Gallant Fox was a leggy, gregarious bay who enjoyed company. Trainer Sunny Jim Fitzsimmons would send out a team of horses with him in the mornings, relay-style; no other horse was fast enough to keep up with him. In 1930, the Preakness was run before the Derby, and the “Fox of Belair” fought his way to a three-quarter length victory. Eight days later, Gallant Fox gave Earle Sande, who had come out of retirement to ride the horse, his third Derby victory.
In the Belmont Stakes, Gallant Fox carried Sande to a wire-to-wire, three-length victory over the previous year’s juvenile champion, replacing Zev as the nation’s all-time money earner with the winner’s purse of $66,040, and more importantly, cementing the notion of an American Triple Crown comprised of the Derby, the Preakness, and the Belmont.
Gallant Fox would go on to race six more times as a 3-year-old, piling up victories in the Dwyer, Arlington Classic, Lawrence Realization, Saratoga Cup, and the Jockey Club Gold Cup, but his name would also be associated with one of the biggest upsets in horse racing. Sent off as the 1-2 favorite in the 1930 Travers Stakes over a muddy track at Saratoga Race Course, Gallant Fox would get hooked into a speed duel with Whichone, setting the race up for 100-1 shot Jim Dandy, who went on to a stunning eight-length victory.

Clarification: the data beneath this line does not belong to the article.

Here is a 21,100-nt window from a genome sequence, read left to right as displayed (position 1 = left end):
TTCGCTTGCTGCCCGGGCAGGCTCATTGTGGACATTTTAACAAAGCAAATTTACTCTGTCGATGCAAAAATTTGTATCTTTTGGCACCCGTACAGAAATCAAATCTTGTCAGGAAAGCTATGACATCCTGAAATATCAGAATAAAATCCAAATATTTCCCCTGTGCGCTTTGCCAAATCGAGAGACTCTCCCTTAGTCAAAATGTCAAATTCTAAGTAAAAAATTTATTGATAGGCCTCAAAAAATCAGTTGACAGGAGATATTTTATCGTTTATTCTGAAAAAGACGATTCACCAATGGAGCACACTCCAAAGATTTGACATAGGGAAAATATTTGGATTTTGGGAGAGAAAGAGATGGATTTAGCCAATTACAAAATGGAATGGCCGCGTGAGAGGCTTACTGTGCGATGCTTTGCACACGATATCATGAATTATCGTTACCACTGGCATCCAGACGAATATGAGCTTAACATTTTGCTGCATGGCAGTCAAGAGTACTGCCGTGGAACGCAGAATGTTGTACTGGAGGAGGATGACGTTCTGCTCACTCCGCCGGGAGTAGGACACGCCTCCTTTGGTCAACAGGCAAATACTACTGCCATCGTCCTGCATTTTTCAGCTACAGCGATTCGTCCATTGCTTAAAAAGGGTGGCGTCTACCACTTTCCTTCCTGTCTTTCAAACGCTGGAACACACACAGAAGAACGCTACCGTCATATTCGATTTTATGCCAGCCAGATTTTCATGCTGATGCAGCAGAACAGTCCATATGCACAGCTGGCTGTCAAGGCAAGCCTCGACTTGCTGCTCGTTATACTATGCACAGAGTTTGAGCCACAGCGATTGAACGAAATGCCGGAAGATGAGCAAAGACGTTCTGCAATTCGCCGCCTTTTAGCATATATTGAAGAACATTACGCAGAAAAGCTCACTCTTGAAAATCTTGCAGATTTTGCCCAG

Retired at the end of the season, Gallant Fox returned to his birthplace, Claiborne Farm. Among his progenies were 1935 Triple Crown winner Omaha, 1936 Horse of the Year Granville, and 18 other stakes winners. He died on Nov. 13, 1954, and is buried at Claiborne, not far from his sire.